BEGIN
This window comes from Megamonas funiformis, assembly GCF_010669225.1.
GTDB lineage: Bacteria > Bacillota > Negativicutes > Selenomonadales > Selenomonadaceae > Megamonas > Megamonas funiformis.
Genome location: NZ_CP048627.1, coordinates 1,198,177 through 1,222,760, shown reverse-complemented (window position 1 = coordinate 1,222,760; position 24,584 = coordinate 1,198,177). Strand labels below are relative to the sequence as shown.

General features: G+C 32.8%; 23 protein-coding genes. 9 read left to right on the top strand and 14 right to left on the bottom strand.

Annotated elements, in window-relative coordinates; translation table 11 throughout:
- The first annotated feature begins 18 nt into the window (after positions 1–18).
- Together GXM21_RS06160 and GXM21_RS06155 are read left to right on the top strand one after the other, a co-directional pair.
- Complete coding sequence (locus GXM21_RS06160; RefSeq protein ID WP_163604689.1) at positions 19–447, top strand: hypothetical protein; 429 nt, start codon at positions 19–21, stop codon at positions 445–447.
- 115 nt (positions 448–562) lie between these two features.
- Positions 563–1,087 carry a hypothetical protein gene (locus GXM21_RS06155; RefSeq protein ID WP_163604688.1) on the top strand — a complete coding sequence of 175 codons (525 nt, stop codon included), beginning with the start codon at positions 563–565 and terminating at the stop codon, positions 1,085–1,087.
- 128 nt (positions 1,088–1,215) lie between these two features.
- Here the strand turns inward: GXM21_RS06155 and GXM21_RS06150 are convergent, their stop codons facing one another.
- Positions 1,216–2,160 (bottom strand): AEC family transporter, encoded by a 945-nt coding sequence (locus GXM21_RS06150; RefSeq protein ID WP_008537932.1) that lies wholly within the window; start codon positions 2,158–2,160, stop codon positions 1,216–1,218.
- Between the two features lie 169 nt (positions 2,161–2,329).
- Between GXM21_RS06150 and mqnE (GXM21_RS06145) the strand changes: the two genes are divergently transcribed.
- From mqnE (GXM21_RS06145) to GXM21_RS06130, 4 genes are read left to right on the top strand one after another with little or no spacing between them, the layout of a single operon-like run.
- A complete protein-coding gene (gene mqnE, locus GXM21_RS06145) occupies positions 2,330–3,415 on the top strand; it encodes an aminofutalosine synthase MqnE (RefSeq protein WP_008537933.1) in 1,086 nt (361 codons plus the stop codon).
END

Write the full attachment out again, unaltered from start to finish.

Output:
This window comes from Megamonas funiformis, assembly GCF_010669225.1.
GTDB lineage: Bacteria > Bacillota > Negativicutes > Selenomonadales > Selenomonadaceae > Megamonas > Megamonas funiformis.
Genome location: NZ_CP048627.1, coordinates 1,198,177 through 1,222,760, shown reverse-complemented (window position 1 = coordinate 1,222,760; position 24,584 = coordinate 1,198,177). Strand labels below are relative to the sequence as shown.

General features: G+C 32.8%; 23 protein-coding genes. 9 read left to right on the top strand and 14 right to left on the bottom strand.

Annotated elements, in window-relative coordinates; translation table 11 throughout:
- The first annotated feature begins 18 nt into the window (after positions 1–18).
- Together GXM21_RS06160 and GXM21_RS06155 are read left to right on the top strand one after the other, a co-directional pair.
- Complete coding sequence (locus GXM21_RS06160; RefSeq protein ID WP_163604689.1) at positions 19–447, top strand: hypothetical protein; 429 nt, start codon at positions 19–21, stop codon at positions 445–447.
- 115 nt (positions 448–562) lie between these two features.
- Positions 563–1,087 carry a hypothetical protein gene (locus GXM21_RS06155; RefSeq protein ID WP_163604688.1) on the top strand — a complete coding sequence of 175 codons (525 nt, stop codon included), beginning with the start codon at positions 563–565 and terminating at the stop codon, positions 1,085–1,087.
- 128 nt (positions 1,088–1,215) lie between these two features.
- Here the strand turns inward: GXM21_RS06155 and GXM21_RS06150 are convergent, their stop codons facing one another.
- Positions 1,216–2,160 (bottom strand): AEC family transporter, encoded by a 945-nt coding sequence (locus GXM21_RS06150; RefSeq protein ID WP_008537932.1) that lies wholly within the window; start codon positions 2,158–2,160, stop codon positions 1,216–1,218.
- Between the two features lie 169 nt (positions 2,161–2,329).
- Between GXM21_RS06150 and mqnE (GXM21_RS06145) the strand changes: the two genes are divergently transcribed.
- From mqnE (GXM21_RS06145) to GXM21_RS06130, 4 genes are read left to right on the top strand one after another with little or no spacing between them, the layout of a single operon-like run.
- A complete protein-coding gene (gene mqnE, locus GXM21_RS06145) occupies positions 2,330–3,415 on the top strand; it encodes an aminofutalosine synthase MqnE (RefSeq protein WP_008537933.1) in 1,086 nt (361 codons plus the stop codon).